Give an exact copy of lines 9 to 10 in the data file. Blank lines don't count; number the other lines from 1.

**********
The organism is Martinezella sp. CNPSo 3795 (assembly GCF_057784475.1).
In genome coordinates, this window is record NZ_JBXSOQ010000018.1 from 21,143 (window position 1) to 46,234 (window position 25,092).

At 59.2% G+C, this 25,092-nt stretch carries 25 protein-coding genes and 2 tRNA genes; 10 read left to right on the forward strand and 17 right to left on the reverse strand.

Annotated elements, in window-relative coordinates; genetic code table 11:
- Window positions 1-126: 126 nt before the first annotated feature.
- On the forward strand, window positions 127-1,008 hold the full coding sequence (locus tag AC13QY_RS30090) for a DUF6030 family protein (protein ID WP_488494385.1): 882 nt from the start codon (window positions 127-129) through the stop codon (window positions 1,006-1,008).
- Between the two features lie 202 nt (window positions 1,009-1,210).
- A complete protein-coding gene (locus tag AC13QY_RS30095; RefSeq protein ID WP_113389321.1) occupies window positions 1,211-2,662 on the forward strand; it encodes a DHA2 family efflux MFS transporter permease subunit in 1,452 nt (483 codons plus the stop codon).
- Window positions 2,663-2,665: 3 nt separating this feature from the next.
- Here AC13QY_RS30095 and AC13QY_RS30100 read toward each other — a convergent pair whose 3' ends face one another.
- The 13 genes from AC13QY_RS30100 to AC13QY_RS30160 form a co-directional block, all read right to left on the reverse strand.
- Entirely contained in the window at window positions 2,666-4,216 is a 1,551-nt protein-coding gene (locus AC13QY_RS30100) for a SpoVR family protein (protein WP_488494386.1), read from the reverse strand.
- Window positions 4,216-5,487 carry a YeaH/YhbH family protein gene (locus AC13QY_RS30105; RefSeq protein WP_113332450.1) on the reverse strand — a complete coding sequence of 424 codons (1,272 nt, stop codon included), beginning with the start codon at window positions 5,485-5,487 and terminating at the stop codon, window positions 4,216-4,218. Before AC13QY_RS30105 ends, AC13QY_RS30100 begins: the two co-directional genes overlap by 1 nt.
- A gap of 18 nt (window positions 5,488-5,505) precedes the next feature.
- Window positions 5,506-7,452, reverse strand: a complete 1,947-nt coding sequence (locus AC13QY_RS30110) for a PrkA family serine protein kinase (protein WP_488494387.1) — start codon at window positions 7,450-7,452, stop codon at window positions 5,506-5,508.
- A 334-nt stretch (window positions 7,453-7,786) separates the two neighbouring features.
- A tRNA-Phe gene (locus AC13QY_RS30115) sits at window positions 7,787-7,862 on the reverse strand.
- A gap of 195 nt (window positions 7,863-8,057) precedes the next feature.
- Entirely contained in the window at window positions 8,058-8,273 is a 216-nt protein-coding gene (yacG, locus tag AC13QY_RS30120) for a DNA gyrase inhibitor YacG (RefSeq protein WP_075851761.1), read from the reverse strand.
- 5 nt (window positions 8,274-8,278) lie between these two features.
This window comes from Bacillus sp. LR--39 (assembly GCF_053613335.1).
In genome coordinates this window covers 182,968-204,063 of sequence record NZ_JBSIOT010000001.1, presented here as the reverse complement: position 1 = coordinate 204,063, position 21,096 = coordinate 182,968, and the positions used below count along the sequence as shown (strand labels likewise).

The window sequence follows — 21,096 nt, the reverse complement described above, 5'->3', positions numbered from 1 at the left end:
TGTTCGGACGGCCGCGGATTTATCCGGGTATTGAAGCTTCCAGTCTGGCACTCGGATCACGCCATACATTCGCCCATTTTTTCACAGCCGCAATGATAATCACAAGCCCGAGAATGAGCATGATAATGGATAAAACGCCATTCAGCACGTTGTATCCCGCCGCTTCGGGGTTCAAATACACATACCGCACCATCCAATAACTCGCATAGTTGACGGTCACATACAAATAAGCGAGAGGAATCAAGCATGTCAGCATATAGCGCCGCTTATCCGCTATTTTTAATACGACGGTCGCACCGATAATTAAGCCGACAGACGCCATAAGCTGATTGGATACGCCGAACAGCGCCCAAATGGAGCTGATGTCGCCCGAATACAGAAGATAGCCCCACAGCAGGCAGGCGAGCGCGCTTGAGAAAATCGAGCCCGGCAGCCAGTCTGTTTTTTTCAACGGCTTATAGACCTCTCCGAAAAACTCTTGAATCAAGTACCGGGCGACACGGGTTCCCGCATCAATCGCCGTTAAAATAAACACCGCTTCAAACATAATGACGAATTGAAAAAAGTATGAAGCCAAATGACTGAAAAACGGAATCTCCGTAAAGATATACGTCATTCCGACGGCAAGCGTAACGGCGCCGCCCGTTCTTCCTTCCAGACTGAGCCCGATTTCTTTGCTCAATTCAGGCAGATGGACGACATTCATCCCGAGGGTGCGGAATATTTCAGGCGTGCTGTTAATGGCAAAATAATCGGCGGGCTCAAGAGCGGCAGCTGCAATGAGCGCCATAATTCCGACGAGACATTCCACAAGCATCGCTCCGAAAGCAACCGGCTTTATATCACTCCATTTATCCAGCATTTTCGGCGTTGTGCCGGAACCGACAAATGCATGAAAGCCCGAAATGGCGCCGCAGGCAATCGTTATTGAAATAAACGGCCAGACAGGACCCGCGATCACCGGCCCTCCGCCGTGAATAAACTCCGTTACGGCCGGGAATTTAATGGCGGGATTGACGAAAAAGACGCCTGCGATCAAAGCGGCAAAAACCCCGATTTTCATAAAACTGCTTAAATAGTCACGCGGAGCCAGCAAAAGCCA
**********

- Window positions 2,663-2,665: 3 nt separating this feature from the next.
- Here AC13QY_RS30095 and AC13QY_RS30100 read toward each other — a convergent pair whose 3' ends face one another.